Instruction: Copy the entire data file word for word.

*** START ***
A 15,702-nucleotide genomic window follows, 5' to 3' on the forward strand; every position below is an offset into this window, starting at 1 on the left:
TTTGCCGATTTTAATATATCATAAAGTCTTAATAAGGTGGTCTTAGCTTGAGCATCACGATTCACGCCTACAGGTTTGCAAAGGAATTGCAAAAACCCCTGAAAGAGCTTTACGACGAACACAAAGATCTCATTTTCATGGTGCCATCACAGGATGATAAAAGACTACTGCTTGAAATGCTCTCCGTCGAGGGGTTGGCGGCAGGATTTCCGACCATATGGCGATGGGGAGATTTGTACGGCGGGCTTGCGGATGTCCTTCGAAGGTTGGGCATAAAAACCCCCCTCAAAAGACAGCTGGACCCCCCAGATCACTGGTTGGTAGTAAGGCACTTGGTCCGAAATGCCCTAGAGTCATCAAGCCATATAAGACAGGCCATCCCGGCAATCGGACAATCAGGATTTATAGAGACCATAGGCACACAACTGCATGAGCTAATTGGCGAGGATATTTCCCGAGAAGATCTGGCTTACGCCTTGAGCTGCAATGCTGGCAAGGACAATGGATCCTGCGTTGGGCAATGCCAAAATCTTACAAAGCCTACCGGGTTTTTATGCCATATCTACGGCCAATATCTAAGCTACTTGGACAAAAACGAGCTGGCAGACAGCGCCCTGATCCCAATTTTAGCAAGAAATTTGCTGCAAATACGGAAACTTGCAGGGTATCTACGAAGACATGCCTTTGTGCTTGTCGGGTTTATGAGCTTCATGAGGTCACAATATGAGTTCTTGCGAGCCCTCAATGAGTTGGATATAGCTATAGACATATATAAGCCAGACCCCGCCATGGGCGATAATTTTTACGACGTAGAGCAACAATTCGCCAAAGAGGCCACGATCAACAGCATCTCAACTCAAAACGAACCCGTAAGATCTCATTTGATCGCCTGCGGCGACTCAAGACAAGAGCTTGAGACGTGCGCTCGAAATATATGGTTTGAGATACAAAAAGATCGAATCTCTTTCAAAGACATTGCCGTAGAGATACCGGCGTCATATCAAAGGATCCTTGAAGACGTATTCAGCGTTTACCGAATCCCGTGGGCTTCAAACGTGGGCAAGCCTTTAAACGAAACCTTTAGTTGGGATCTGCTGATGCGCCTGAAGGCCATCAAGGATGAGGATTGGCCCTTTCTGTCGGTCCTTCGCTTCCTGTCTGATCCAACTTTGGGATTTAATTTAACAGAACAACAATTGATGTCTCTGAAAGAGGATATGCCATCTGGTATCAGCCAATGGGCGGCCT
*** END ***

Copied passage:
A 15,702-nucleotide genomic window follows, 5' to 3' on the forward strand; every position below is an offset into this window, starting at 1 on the left:
TTTGCCGATTTTAATATATCATAAAGTCTTAATAAGGTGGTCTTAGCTTGAGCATCACGATTCACGCCTACAGGTTTGCAAAGGAATTGCAAAAACCCCTGAAAGAGCTTTACGACGAACACAAAGATCTCATTTTCATGGTGCCATCACAGGATGATAAAAGACTACTGCTTGAAATGCTCTCCGTCGAGGGGTTGGCGGCAGGATTTCCGACCATATGGCGATGGGGAGATTTGTACGGCGGGCTTGCGGATGTCCTTCGAAGGTTGGGCATAAAAACCCCCCTCAAAAGACAGCTGGACCCCCCAGATCACTGGTTGGTAGTAAGGCACTTGGTCCGAAATGCCCTAGAGTCATCAAGCCATATAAGACAGGCCATCCCGGCAATCGGACAATCAGGATTTATAGAGACCATAGGCACACAACTGCATGAGCTAATTGGCGAGGATATTTCCCGAGAAGATCTGGCTTACGCCTTGAGCTGCAATGCTGGCAAGGACAATGGATCCTGCGTTGGGCAATGCCAAAATCTTACAAAGCCTACCGGGTTTTTATGCCATATCTACGGCCAATATCTAAGCTACTTGGACAAAAACGAGCTGGCAGACAGCGCCCTGATCCCAATTTTAGCAAGAAATTTGCTGCAAATACGGAAACTTGCAGGGTATCTACGAAGACATGCCTTTGTGCTTGTCGGGTTTATGAGCTTCATGAGGTCACAATATGAGTTCTTGCGAGCCCTCAATGAGTTGGATATAGCTATAGACATATATAAGCCAGACCCCGCCATGGGCGATAATTTTTACGACGTAGAGCAACAATTCGCCAAAGAGGCCACGATCAACAGCATCTCAACTCAAAACGAACCCGTAAGATCTCATTTGATCGCCTGCGGCGACTCAAGACAAGAGCTTGAGACGTGCGCTCGAAATATATGGTTTGAGATACAAAAAGATCGAATCTCTTTCAAAGACATTGCCGTAGAGATACCGGCGTCATATCAAAGGATCCTTGAAGACGTATTCAGCGTTTACCGAATCCCGTGGGCTTCAAACGTGGGCAAGCCTTTAAACGAAACCTTTAGTTGGGATCTGCTGATGCGCCTGAAGGCCATCAAGGATGAGGATTGGCCCTTTCTGTCGGTCCTTCGCTTCCTGTCTGATCCAACTTTGGGATTTAATTTAACAGAACAACAATTGATGTCTCTGAAAGAGGATATGCCATCTGGTATCAGCCAATGGGCGGCCT